Supposedly one experiences only one's own unique and private experience. But from a commonsense perspective, we all experience the same world, from differing vantages in space-time and in our own way. If all cognitive systems were qualitatively identical, and only numerically different, then all would perceive the world in the same way, differing only in spatial-temporal perspective. There could be disagreements about the world (whether, for example, it was night or day) but not different ways of experiencing it. Owing to a unique space-time locus, I could be experiencing pain while you are not. My foot could have been run over by a passing vehicle while you, standing a few feet away, were untouched. This does not make pain a private experience. I could be seeing the blue of the sky while you are seeing the dark of night. This does not make vision a private experience. My pain is an awareness of something physical and quite public--namely, damage to this body. Damage to that body will not be experienced by me as pain, but it will be experienced in some other way if I am nearby. The sky will not be experienced by me as blue if I am on the dark hemisphere of the earth. Of course, if the nerves connecting your eyes to your brain could be magically extended halfway around the earth, so that your eyes were right beside mine even though our brains were separated by thousands of miles, then you and I could see the same sky (though not precisely at the same time, owing to the finite speed of nerve impulses). Similarly, if nerves leading to your pain centers were connected to receptors in my wounded foot, you would experience the same pain as I. What then could it mean to say that we are each having a private experience of pain? What does it mean to say we are each having a private experience of blue? Is it really blue we are experiencing, as something in a private show, you in your tent and I in mine? Or is it the sky we are seeing, the common objective sky? Are we having separate but equal pains, or is it the objective damage to this foot we both feel (and see as well)? What makes experience personal is that it is for this organism. This is because the connections-- the pathways of information processing, both intentional and causal-- are within this organism. One could say, by the same token, that my knowledge of physics is for my personal use and information, as is yours for you. Should we then conclude that there is no objective science of physics or no world it is about?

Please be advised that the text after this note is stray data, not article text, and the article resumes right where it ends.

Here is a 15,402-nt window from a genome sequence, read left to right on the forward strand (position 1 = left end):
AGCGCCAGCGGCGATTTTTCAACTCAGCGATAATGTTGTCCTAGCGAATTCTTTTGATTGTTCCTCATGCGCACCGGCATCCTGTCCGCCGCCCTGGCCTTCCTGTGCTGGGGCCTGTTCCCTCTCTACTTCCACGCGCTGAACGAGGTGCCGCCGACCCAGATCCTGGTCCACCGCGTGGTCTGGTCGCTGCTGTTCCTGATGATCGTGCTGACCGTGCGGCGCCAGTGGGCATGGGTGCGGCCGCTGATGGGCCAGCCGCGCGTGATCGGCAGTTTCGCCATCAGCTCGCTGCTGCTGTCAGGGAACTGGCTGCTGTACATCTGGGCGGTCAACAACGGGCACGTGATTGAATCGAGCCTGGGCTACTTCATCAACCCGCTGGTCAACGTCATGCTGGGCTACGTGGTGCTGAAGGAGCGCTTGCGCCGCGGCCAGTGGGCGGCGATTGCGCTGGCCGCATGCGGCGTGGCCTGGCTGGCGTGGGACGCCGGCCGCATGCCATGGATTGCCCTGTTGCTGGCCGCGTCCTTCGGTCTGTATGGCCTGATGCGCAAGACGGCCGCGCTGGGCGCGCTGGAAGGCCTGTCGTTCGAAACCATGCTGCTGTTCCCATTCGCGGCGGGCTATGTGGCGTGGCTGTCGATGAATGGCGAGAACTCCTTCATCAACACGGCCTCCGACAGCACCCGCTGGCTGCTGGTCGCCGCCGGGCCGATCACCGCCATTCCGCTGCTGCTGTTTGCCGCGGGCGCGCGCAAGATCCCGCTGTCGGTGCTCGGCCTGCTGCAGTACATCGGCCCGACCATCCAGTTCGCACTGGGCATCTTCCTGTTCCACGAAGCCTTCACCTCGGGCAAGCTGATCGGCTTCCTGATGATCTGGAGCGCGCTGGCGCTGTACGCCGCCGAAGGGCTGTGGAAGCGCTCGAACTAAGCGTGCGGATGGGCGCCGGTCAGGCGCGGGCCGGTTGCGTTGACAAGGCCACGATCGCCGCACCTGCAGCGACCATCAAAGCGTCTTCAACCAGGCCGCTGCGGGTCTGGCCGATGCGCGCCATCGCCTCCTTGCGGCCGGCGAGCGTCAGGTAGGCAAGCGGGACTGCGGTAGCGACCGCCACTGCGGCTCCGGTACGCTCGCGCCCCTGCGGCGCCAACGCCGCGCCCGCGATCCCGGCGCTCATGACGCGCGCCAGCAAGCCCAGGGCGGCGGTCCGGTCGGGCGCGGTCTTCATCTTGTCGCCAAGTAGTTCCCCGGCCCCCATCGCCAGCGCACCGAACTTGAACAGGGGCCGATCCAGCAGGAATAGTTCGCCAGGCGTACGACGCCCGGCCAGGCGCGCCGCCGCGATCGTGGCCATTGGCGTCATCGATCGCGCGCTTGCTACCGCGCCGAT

In regard to both the inverted spectrum argument and the supposed privacy of pain, we could also consider scenarios where my brain is hooked up to inclusively more of the afferent pathways in your nervous system than just the pain receptors or the retina. Ultimately, what motivates this kind of thought play is wondering what my experience could be if my brain was hooked up to "all" of your brain? But what could that look like from the outside (let alone the inside)? What could it possibly mean for two brains to be "hooked up together"? Where would the joining nerves run exactly, given that brains are thoroughly decentralized?